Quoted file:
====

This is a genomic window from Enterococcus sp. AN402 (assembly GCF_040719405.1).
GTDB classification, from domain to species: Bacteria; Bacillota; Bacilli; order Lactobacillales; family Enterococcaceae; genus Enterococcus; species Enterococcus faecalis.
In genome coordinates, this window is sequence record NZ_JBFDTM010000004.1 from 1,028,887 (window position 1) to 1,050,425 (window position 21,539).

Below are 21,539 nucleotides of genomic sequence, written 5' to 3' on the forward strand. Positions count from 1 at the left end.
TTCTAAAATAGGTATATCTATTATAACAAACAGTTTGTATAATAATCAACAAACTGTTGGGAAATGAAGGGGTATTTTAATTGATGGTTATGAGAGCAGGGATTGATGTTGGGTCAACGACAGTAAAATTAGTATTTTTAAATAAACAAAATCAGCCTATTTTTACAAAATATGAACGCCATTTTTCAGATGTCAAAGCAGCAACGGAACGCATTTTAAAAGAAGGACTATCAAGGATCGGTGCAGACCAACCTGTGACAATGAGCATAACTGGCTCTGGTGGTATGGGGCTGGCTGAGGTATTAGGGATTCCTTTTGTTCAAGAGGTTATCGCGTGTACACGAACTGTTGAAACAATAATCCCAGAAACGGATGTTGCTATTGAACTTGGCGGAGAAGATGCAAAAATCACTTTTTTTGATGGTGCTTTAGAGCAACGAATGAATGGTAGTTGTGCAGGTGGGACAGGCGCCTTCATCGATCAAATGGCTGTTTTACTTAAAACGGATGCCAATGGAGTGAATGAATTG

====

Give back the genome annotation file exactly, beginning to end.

This is a genomic window from Enterococcus sp. AN402 (assembly GCF_040719405.1).
GTDB classification, from domain to species: Bacteria; Bacillota; Bacilli; order Lactobacillales; family Enterococcaceae; genus Enterococcus; species Enterococcus faecalis.
In genome coordinates, this window is sequence record NZ_JBFDTM010000004.1 from 1,028,887 (window position 1) to 1,050,425 (window position 21,539).

Below are 21,539 nucleotides of genomic sequence, written 5' to 3' on the forward strand. Positions count from 1 at the left end.
TTCTAAAATAGGTATATCTATTATAACAAACAGTTTGTATAATAATCAACAAACTGTTGGGAAATGAAGGGGTATTTTAATTGATGGTTATGAGAGCAGGGATTGATGTTGGGTCAACGACAGTAAAATTAGTATTTTTAAATAAACAAAATCAGCCTATTTTTACAAAATATGAACGCCATTTTTCAGATGTCAAAGCAGCAACGGAACGCATTTTAAAAGAAGGACTATCAAGGATCGGTGCAGACCAACCTGTGACAATGAGCATAACTGGCTCTGGTGGTATGGGGCTGGCTGAGGTATTAGGGATTCCTTTTGTTCAAGAGGTTATCGCGTGTACACGAACTGTTGAAACAATAATCCCAGAAACGGATGTTGCTATTGAACTTGGCGGAGAAGATGCAAAAATCACTTTTTTTGATGGTGCTTTAGAGCAACGAATGAATGGTAGTTGTGCAGGTGGGACAGGCGCCTTCATCGATCAAATGGCTGTTTTACTTAAAACGGATGCCAATGGAGTGAATGAATTG